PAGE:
X-Men: Curse of the Mutants – Storm and Gambit #1

YAY! Tie-ins!X-Men: Curse of the Mutants – Storm and Gambit #1

Written by Chuck Kim
Illustrated by Chris Bachalo

Cover by Mico Suayan

Three Dracula War tie-ins dropped this week. I know that’s not what it’s called, but let’s be honest, Dracula War both sounds cooler and more in keeping with Marvel’s naming convention (Infinity War, Armor Wars, Secret Wars, Civil War, Chaos War) than “Curse of the Mutants,” which sounds both redundant and pathetically emo. As I was saying… the other two tie-ins focused on Blade and Namor and were named accordingly. They were passable, if nothing stellar or apparently necessary. This issue, however, was absolute trash and this Chuck Kim character ought to work on his balance, because I suspect he’ll be waiting tables again, soon.

  • In Second Coming, a futuristic force field was a fairly reasonable plot device to keep non-X-Men characters out of a fray they weren’t meant to be a part of. Here, a mystical force field is a crutch for a writer who can’t figure out how to keep the majority of the X-Men at bay until he needs them in the last few pages of plot.
  • Did someone say crutches? Storm also can’t use her powers, because Vampire Island was created using magic, and it disrupts her control of the weather. Yes, Kim even goes so far as to say that the air on the island was created using magic. If you created an island out of nothing in the middle of the ocean, would you need to create air for it?
  • Storm’s claustrophobia is written away with a single line of dialog, removing an important character trait and long standing plot device. Moreover, it’s explained away in a fashion that makes one wonder why it would have been a problem for her for so long.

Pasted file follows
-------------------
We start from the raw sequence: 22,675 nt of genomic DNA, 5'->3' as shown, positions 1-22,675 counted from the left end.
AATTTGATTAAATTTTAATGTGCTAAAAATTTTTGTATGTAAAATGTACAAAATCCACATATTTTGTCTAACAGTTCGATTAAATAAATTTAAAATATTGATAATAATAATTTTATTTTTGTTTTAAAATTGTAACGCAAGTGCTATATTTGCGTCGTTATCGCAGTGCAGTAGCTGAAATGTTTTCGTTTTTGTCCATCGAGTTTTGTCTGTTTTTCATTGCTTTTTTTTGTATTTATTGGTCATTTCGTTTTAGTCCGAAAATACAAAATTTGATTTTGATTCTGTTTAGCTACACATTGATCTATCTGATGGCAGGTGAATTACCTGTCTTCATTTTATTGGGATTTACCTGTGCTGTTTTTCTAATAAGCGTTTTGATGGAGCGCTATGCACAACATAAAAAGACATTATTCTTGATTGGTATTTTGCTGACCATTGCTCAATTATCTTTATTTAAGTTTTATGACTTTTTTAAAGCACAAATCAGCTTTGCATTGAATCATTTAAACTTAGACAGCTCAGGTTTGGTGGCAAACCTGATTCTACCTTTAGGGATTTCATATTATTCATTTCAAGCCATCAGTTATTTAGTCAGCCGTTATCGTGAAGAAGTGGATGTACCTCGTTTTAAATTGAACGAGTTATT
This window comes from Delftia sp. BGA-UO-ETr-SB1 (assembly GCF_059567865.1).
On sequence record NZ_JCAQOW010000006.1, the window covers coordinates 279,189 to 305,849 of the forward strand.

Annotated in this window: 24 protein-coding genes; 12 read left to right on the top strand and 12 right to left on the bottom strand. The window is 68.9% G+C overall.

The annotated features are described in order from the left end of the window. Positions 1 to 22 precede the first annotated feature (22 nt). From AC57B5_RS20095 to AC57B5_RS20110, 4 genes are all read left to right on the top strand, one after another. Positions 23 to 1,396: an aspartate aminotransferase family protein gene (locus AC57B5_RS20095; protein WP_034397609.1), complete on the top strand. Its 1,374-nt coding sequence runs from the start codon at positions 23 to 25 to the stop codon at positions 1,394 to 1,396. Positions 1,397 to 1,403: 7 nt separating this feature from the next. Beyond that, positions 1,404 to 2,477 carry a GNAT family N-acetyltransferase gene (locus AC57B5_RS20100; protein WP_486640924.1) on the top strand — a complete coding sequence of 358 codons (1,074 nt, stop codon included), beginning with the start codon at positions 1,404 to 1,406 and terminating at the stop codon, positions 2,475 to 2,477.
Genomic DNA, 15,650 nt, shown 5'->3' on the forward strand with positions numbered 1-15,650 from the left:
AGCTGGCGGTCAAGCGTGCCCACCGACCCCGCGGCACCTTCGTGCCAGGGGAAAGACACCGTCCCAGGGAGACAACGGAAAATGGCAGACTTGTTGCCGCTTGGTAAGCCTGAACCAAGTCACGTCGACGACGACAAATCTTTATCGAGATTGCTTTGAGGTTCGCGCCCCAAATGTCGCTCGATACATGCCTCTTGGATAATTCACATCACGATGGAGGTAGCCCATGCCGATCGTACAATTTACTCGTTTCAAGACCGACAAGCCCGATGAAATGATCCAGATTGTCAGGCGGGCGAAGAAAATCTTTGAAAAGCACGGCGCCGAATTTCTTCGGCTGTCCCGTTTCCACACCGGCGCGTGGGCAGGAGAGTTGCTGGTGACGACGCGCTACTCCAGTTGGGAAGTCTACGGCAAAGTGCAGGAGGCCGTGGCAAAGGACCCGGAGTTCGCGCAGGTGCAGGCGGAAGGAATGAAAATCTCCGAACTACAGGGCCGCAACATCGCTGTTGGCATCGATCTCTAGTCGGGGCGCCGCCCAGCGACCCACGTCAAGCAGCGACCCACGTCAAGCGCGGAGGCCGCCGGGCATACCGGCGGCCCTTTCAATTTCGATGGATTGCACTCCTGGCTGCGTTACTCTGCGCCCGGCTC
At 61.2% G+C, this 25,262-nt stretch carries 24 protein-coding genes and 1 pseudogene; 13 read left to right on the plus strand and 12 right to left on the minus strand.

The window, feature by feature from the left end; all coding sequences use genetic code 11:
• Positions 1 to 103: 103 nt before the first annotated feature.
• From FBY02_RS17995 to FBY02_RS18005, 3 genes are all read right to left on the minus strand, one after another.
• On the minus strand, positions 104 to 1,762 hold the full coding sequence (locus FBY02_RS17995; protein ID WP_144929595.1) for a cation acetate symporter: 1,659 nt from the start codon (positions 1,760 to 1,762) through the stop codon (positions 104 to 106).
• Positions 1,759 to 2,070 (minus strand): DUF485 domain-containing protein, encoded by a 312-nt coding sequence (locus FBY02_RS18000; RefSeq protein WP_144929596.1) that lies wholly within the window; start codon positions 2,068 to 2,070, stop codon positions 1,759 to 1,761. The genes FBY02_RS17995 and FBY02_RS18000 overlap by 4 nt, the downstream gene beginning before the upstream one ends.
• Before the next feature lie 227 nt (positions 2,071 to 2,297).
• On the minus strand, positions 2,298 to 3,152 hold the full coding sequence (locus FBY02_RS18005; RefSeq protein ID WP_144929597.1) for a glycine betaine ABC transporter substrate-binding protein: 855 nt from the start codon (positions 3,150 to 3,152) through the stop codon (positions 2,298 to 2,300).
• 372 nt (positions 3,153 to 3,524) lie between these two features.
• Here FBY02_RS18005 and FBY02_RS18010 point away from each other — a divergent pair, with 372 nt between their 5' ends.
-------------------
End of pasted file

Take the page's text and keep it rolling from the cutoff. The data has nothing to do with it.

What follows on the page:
• Gambit never once steals anything, charges anything with kinetic energy, or turns into the avatar of Death, raising the question of why he was here at all. Oh, that’s right. When Storm asks Janus, the son of Dracula, how he knows who she is, someone had to be there to point out that she’s kind of famous, considering she’s the Queen of Wakanda – never mind the fact that she’s been an international superhero/terrorist (all depending on who you ask) for her entire adult life.
  • Dazzler is rendered “useless” because she can’t use ultraviolet light as a weapon against the invading vampires. I’m pretty sure Dazzler could come up with other applications for her light generating abilities that wouldn’t have left her a pathetic damsel in distress. This, however, was clearly just set up so that later in the issue, Northstar could de-pendant the vamps and let Allison shine.
  • Janus disappears completely at issue’s end, because clearly he needs to be used somewhere else in this story and couldn’t ally himself with the X-Men just yet. Was he even supposed to be in this issue? If feels as though Kim was trying to sow some sort of intrigue at the possibility of Dracula being back, only to reveal that it was Janus helping Storm, not his father. How excited could anyone possibly get at the hint that Dracula might be back? He’s barely a presence in the MU to begin with, he only died a couple of months ago, and his return is being touted for next month anyhow! Either way, the deus ex machina of Janus’s arrival and disappearance leaves a bitter taste in the mouth…